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An extract from Cheshire Magazine:

"Until about a hundred and fifty years ago, almost every Wirral village - like almost every other in Britain
- had its own mill.  It was a matter of necessity. In the days before the great wheat-growing areas of the
New World had been opened up, and the means to transport bulk grain or flour over long distances had
been developed, every community depended on locally grown and milled grain with which to make its
bread.  As might be expected in an area that is markedly short of rivers and streams, most of Wirral's
mills were windmills.  There were, indeed, a few water mills, including Raby and the tidal mill by
Bromborough, but they were very markedly outnumbered by windmills".

The mill at Raby was used for the same purpose as many around england, that being to grind grain
into flour by the use of large millstone driven by the power of the water.  The mill was situated at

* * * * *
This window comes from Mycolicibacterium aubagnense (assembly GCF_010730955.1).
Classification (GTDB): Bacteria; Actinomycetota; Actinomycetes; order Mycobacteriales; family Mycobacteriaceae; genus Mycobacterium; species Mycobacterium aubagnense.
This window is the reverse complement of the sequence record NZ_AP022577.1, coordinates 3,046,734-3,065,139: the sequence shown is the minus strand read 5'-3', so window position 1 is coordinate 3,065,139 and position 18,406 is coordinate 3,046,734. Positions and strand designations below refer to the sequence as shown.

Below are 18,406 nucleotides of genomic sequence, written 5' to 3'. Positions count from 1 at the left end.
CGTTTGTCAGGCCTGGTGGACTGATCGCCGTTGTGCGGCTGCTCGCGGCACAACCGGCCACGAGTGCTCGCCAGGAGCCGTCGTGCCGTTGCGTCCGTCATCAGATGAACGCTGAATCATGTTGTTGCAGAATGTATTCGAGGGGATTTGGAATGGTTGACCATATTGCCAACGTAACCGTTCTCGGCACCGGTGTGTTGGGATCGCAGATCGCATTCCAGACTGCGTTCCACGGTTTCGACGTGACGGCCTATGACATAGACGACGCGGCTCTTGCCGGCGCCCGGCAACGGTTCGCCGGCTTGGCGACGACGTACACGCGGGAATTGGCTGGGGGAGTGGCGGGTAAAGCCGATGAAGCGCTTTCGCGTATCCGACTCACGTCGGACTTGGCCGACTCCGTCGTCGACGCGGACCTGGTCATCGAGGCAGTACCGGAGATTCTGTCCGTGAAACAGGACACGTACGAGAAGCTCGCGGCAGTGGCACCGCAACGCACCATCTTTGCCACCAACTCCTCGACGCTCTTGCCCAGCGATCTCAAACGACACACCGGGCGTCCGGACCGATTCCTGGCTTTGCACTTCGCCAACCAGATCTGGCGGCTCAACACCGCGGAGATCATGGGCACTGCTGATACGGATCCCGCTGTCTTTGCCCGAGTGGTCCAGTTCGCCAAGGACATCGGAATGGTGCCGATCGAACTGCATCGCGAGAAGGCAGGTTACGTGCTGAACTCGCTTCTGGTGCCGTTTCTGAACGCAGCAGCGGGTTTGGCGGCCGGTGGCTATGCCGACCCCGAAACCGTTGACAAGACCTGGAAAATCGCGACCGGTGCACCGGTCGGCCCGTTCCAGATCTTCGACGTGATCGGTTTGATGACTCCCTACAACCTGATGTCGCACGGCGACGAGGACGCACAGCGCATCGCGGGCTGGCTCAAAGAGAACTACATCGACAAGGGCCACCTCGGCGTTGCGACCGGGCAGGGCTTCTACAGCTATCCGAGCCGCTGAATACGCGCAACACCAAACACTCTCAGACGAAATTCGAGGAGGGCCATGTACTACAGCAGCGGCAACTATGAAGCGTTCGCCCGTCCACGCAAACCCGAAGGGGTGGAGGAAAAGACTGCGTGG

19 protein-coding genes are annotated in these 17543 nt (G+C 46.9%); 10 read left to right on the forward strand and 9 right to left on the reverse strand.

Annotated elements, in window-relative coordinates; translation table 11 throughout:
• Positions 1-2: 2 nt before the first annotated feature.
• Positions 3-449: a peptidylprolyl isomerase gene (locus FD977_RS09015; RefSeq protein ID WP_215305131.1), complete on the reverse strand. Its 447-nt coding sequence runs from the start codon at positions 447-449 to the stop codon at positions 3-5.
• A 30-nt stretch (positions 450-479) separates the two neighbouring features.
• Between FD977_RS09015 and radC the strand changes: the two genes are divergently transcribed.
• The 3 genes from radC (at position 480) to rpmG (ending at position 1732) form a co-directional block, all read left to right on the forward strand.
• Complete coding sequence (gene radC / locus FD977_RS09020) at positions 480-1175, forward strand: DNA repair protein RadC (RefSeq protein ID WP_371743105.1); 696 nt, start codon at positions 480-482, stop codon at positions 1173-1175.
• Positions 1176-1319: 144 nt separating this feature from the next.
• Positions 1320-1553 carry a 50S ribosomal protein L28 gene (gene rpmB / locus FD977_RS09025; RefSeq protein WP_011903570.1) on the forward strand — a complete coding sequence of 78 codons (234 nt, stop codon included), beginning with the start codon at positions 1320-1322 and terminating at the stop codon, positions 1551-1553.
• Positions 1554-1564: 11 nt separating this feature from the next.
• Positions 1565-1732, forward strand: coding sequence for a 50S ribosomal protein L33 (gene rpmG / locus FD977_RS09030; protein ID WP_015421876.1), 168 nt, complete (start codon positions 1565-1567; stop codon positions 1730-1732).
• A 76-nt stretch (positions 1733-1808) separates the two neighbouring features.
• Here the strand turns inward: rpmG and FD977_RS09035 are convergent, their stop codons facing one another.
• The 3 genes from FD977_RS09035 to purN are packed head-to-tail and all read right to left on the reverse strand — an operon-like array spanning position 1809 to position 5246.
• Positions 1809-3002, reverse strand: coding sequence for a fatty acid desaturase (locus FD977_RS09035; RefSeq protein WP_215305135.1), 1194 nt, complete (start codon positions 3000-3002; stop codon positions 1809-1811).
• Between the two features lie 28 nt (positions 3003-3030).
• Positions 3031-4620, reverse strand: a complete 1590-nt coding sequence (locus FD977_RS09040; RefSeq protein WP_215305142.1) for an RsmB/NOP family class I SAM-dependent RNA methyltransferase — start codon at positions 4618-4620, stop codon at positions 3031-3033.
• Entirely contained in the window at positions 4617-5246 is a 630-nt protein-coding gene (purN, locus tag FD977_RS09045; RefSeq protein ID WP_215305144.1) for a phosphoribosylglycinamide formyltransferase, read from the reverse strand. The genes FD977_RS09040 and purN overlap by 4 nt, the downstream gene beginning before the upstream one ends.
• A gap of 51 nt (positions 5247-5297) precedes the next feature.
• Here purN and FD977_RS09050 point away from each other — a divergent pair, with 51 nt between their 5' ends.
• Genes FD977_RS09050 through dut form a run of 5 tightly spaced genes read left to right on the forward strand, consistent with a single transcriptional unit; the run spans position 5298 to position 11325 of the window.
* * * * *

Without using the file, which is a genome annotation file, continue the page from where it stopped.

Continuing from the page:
the edge of the mere and was by the Early of Shrewsbury.  The mill was run by the Lawton family of
Neston for many years.  The Lawtons were a large well known family already heavily involved with
farming and agriculture.  The next miller was local man Richard Gee who died in 1857 only to be
replaced by another local Mr Joseph Williamson.  

The use of the mill eventually became obsolete mainly due to the invention of steam followed by
electricity.  The mill house was later converted into tea rooms by Joseph Williams who operated a
successful business from there especially with the onset of day trippers who would hire boats to
row across the mere.    
The Mill House
The Mill House in 2008
The Mill House in 2008
This is a photograph that I found on the internet referring to Raby Mill. However there are no records of a windmill being near the site.  I am unsure if this is a genuine Raby photograph.
The Mill House in 2008
The Mill House in 2008
This is a photograph that I found on the internet referring to Raby Mill. However there are no records of a
windmill being near the site.  I am unsure if this is a genuine Raby photograph.